Microbiome Pillar

Microbiome Pillar Overview

The Microbiome pillar is tightly aligned with the other pillars through integrating information from the large prospective phenotyping cohort (Host pillar) with data from small-scale controlled/intensive longitudinal in vivo studies (Nutrition Pillar) as well as mechanistic in vitro and in vivo experiments using natural as well as synthetic microbiomes, in vitro host models as well as a gnotobiotic mouse model, selected luminal metabolites and advanced stem cell based models of the host intestine. State-of-the-art bioinformatics will be employed that allow characterization of the antimicrobial resistome as well as to provide strain-level resolution of microbial composition and functionality in complex microbiomes (Data Integration Pillar). In this highly integrative, multidisciplinary pillar, we will use hypothesis-driven and exploratory research to investigate the overarching hypothesis: Understanding of fundamental driving forces and manipulation of the intestinal microbiome can be a powerful tool to maximize resilience of the developing microbiome and its host, and thus minimize the need for antimicrobial therapy, and spread of AMR.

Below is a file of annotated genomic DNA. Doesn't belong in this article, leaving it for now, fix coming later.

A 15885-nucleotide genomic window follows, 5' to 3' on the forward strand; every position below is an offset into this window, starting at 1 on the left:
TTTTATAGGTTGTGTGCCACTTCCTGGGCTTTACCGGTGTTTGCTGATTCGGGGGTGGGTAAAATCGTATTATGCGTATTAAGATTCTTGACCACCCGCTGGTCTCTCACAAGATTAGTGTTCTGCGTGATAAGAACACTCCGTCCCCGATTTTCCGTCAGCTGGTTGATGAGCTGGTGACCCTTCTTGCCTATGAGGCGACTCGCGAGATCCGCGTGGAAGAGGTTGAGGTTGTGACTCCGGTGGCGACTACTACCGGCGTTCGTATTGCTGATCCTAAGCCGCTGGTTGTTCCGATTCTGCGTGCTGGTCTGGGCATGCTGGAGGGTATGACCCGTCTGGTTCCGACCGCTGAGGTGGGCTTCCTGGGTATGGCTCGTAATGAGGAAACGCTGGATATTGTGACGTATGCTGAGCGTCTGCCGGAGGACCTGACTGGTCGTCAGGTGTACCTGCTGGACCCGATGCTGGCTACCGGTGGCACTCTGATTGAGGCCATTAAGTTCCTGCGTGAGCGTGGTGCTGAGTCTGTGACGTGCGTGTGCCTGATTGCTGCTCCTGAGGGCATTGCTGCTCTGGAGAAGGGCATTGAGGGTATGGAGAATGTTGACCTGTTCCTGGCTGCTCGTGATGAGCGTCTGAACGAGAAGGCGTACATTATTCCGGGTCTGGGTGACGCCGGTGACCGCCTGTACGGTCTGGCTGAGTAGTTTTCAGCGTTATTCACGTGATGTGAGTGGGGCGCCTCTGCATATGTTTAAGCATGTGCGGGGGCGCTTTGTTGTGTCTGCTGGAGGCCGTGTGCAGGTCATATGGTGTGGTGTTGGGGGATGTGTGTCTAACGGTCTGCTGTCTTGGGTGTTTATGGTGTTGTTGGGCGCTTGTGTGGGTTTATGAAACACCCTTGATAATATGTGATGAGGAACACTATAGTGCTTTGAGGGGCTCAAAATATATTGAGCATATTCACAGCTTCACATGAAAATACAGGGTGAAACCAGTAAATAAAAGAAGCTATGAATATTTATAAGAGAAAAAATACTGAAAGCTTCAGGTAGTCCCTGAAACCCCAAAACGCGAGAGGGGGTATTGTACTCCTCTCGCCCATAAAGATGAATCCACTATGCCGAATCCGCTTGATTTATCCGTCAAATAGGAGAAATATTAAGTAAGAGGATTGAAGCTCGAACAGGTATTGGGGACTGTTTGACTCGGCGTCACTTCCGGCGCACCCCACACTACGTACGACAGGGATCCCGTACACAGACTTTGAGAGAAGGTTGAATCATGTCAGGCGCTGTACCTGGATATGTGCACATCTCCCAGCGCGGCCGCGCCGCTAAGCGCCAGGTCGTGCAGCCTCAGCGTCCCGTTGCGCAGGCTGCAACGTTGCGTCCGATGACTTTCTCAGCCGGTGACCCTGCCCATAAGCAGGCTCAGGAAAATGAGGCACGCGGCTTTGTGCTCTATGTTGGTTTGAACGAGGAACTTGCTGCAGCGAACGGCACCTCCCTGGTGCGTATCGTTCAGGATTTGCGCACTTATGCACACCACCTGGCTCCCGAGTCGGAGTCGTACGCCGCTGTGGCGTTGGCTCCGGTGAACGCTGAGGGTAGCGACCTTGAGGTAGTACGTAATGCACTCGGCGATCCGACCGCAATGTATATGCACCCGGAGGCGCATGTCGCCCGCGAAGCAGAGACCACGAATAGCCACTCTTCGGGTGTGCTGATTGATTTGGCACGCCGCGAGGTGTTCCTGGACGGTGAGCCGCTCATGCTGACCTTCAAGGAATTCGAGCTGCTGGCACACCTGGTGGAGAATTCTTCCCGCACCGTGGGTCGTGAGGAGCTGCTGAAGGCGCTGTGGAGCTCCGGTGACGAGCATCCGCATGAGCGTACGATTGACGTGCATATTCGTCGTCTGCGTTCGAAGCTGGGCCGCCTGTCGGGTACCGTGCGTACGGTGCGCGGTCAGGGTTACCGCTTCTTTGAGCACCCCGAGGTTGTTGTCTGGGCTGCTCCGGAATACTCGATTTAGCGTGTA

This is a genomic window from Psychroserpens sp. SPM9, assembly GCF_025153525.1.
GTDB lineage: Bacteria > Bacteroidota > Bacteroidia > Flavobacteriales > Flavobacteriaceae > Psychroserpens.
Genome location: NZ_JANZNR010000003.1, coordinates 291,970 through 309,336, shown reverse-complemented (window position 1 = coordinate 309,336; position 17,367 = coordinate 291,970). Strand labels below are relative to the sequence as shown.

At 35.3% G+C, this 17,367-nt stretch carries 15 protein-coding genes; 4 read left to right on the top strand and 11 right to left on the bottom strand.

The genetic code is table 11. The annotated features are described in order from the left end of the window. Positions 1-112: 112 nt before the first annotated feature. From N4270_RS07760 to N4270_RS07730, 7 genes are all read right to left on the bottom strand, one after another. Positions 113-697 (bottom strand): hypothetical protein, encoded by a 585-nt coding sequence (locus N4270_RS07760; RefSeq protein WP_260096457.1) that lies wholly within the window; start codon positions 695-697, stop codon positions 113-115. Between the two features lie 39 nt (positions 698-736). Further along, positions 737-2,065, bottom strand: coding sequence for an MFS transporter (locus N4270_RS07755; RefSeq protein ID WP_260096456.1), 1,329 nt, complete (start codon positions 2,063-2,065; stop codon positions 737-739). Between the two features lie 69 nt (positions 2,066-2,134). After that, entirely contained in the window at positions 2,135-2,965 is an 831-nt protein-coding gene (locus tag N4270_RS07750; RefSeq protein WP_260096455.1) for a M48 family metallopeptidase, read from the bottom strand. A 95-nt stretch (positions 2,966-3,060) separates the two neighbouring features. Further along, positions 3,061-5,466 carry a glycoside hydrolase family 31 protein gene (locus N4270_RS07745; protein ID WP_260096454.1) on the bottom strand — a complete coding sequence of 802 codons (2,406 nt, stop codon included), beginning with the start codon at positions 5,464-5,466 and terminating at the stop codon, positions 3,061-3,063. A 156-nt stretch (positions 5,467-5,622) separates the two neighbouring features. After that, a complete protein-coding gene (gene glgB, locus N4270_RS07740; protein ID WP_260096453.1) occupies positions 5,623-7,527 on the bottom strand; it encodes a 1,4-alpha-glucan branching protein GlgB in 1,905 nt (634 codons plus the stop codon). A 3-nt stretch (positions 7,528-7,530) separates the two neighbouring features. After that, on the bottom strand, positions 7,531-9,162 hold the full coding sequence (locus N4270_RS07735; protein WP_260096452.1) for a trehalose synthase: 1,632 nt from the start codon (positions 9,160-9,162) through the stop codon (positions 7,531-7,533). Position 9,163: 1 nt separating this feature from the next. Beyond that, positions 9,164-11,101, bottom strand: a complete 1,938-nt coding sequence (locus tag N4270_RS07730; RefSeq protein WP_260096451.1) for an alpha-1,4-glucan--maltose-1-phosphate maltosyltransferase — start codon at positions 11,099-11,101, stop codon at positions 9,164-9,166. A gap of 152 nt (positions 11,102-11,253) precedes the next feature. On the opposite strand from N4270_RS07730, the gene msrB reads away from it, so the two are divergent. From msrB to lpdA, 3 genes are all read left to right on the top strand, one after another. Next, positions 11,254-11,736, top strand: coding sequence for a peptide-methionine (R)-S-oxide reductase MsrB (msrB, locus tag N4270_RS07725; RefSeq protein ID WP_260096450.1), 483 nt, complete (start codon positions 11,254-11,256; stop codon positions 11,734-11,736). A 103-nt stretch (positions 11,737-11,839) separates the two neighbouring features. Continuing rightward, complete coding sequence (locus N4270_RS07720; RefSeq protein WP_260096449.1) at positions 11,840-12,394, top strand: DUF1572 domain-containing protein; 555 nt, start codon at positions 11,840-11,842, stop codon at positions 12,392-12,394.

Research in the Microbiome Pillar has the following key focus areas:

  • Establish the biogeography of the developing ‘healthy’ and ‘unhealthy’ intestinal microbiome during the first 12 weeks of life, with focus on all members of the intestinal microbiome, including bacteria, archaea, fungi, protozoa as well as viruses/phages
  • Identify the key members and their functions that govern proper early assembly towards a resilient and robust intestinal ecosystem; establish representative (synthetic) microbiomes
  • Establish driving forces of postweaning microbiome resilience and pathogen invasion, particularly in relation to post-weaning diarrhea
  • Employ mechanistic in vitro co-culture and in vivo gnotobiotic animal models to gain mechanistic understanding of the developing host-microbiome interplay from birth and during the weaning transition, particularly at the mucosal host-microbiome interface

The hypothesis and focus areas will be investigated in the following Microbiome Research Themes (MRTs):

  • MRT1: Biogeography of the developing intestinal microbiome
  • MRT2: Design rules & driving forces of microbiome assembly and resilience
  • MRT3: Mechanistic in vitro models of the developing host-microbiome interplay